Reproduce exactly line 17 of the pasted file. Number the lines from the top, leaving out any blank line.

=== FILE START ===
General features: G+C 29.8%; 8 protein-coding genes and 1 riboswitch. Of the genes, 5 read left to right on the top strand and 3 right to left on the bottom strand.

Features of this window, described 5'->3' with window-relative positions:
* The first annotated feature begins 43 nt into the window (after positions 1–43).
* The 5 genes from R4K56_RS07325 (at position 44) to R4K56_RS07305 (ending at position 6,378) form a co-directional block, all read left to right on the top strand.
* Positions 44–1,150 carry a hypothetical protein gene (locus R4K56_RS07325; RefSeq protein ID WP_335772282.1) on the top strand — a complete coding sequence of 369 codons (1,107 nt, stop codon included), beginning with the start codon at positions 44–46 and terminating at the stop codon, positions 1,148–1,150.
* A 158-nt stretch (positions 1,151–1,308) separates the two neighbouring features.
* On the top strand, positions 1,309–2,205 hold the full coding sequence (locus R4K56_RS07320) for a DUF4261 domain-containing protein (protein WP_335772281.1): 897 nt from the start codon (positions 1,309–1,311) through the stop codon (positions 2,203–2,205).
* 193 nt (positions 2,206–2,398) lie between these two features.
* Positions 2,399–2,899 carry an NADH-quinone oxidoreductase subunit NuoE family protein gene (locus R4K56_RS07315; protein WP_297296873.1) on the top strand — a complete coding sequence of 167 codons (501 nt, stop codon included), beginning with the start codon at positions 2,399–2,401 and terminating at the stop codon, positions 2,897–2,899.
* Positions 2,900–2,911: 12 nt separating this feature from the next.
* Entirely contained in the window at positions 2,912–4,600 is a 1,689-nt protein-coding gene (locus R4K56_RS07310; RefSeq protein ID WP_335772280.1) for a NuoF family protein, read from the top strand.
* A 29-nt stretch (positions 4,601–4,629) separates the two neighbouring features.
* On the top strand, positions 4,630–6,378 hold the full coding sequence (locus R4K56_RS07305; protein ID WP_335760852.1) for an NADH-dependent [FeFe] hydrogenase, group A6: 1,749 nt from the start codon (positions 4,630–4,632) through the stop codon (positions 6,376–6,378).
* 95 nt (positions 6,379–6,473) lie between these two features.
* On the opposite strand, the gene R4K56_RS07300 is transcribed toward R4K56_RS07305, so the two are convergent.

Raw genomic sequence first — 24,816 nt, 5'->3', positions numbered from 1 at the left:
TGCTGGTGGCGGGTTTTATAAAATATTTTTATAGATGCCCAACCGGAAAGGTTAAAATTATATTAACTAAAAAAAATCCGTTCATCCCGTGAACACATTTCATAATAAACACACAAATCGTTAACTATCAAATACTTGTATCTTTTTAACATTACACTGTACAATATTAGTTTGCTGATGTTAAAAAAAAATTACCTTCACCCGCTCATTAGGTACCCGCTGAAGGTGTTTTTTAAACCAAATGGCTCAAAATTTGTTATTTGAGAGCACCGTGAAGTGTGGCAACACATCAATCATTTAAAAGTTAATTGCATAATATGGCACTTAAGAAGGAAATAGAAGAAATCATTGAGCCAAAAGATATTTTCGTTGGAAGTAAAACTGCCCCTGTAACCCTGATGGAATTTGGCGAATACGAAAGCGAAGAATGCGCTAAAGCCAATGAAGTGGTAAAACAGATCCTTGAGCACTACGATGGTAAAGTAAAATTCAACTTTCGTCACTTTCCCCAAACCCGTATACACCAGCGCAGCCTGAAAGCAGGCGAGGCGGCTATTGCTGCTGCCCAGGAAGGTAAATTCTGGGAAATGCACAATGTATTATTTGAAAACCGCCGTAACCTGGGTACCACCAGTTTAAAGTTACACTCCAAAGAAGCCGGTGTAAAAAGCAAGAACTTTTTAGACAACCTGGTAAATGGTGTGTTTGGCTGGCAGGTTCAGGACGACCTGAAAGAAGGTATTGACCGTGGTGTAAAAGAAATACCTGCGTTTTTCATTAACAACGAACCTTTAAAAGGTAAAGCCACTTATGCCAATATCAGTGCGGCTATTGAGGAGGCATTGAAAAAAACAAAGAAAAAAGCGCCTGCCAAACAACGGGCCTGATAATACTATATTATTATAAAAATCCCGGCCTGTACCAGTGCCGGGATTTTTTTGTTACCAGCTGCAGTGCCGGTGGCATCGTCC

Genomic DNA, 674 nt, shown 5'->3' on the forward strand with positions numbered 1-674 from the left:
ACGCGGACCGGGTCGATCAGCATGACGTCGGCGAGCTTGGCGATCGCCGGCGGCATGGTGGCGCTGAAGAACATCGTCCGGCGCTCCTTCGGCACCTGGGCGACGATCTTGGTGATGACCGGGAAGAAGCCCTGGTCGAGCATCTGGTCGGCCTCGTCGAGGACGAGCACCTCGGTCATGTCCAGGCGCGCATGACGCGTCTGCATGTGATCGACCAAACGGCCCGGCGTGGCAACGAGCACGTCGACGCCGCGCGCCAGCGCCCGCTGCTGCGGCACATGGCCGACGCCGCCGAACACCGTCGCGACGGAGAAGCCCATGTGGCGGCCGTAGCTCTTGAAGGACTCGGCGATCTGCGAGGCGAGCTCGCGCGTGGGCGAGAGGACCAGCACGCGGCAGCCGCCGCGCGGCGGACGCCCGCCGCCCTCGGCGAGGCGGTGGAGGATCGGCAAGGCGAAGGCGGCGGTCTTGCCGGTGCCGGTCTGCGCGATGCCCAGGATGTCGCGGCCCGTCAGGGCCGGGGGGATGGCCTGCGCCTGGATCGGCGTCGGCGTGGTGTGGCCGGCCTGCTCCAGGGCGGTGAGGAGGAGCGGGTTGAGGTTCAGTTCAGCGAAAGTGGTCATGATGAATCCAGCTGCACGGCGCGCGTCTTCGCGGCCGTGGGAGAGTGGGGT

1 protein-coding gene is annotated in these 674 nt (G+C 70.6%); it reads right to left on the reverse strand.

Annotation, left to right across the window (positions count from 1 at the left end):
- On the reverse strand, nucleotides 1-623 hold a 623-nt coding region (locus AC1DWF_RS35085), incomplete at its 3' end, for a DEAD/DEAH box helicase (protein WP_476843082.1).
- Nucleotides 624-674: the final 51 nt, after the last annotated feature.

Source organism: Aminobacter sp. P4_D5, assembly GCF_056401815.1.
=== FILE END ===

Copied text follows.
TGCTGGTGGCGGGTTTTATAAAATATTTTTATAGATGCCCAACCGGAAAGGTTAAAATTATATTAACTAAAAAAAATCCGTTCATCCCGTGAACACATTTCATAATAAACACACAAATCGTTAACTATCAAATACTTGTATCTTTTTAACATTACACTGTACAATATTAGTTTGCTGATGTTAAAAAAAAATTACCTTCACCCGCTCATTAGGTACCCGCTGAAGGTGTTTTTTAAACCAAATGGCTCAAAATTTGTTATTTGAGAGCACCGTGAAGTGTGGCAACACATCAATCATTTAAAAGTTAATTGCATAATATGGCACTTAAGAAGGAAATAGAAGAAATCATTGAGCCAAAAGATATTTTCGTTGGAAGTAAAACTGCCCCTGTAACCCTGATGGAATTTGGCGAATACGAAAGCGAAGAATGCGCTAAAGCCAATGAAGTGGTAAAACAGATCCTTGAGCACTACGATGGTAAAGTAAAATTCAACTTTCGTCACTTTCCCCAAACCCGTATACACCAGCGCAGCCTGAAAGCAGGCGAGGCGGCTATTGCTGCTGCCCAGGAAGGTAAATTCTGGGAAATGCACAATGTATTATTTGAAAACCGCCGTAACCTGGGTACCACCAGTTTAAAGTTACACTCCAAAGAAGCCGGTGTAAAAAGCAAGAACTTTTTAGACAACCTGGTAAATGGTGTGTTTGGCTGGCAGGTTCAGGACGACCTGAAAGAAGGTATTGACCGTGGTGTAAAAGAAATACCTGCGTTTTTCATTAACAACGAACCTTTAAAAGGTAAAGCCACTTATGCCAATATCAGTGCGGCTATTGAGGAGGCATTGAAAAAAACAAAGAAAAAAGCGCCTGCCAAACAACGGGCCTGATAATACTATATTATTATAAAAATCCCGGCCTGTACCAGTGCCGGGATTTTTTTGTTACCAGCTGCAGTGCCGGTGGCATCGTCC